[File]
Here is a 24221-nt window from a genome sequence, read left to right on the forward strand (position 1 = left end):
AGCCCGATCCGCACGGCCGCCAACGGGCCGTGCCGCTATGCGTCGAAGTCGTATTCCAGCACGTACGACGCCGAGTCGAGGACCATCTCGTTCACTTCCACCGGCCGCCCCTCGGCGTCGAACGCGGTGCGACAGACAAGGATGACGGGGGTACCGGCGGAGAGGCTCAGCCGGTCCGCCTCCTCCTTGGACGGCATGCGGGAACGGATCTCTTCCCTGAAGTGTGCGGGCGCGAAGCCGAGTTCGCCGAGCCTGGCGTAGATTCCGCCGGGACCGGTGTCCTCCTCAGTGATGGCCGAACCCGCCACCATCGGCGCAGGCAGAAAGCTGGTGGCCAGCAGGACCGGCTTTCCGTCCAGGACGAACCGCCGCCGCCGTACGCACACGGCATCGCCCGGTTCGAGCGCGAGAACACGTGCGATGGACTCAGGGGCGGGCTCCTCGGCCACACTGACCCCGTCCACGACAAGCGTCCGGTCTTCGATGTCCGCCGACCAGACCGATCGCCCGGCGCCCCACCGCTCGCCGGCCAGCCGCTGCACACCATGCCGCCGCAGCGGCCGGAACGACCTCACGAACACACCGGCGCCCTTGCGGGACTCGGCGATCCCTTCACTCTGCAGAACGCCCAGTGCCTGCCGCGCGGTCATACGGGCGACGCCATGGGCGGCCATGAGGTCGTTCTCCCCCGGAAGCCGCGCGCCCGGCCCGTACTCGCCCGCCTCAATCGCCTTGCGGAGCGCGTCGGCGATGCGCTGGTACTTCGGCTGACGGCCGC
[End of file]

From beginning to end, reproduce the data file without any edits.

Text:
Here is a 24221-nt window from a genome sequence, read left to right on the forward strand (position 1 = left end):
AGCCCGATCCGCACGGCCGCCAACGGGCCGTGCCGCTATGCGTCGAAGTCGTATTCCAGCACGTACGACGCCGAGTCGAGGACCATCTCGTTCACTTCCACCGGCCGCCCCTCGGCGTCGAACGCGGTGCGACAGACAAGGATGACGGGGGTACCGGCGGAGAGGCTCAGCCGGTCCGCCTCCTCCTTGGACGGCATGCGGGAACGGATCTCTTCCCTGAAGTGTGCGGGCGCGAAGCCGAGTTCGCCGAGCCTGGCGTAGATTCCGCCGGGACCGGTGTCCTCCTCAGTGATGGCCGAACCCGCCACCATCGGCGCAGGCAGAAAGCTGGTGGCCAGCAGGACCGGCTTTCCGTCCAGGACGAACCGCCGCCGCCGTACGCACACGGCATCGCCCGGTTCGAGCGCGAGAACACGTGCGATGGACTCAGGGGCGGGCTCCTCGGCCACACTGACCCCGTCCACGACAAGCGTCCGGTCTTCGATGTCCGCCGACCAGACCGATCGCCCGGCGCCCCACCGCTCGCCGGCCAGCCGCTGCACACCATGCCGCCGCAGCGGCCGGAACGACCTCACGAACACACCGGCGCCCTTGCGGGACTCGGCGATCCCTTCACTCTGCAGAACGCCCAGTGCCTGCCGCGCGGTCATACGGGCGACGCCATGGGCGGCCATGAGGTCGTTCTCCCCCGGAAGCCGCGCGCCCGGCCCGTACTCGCCCGCCTCAATCGCCTTGCGGAGCGCGTCGGCGATGCGCTGGTACTTCGGCTGACGGCCGC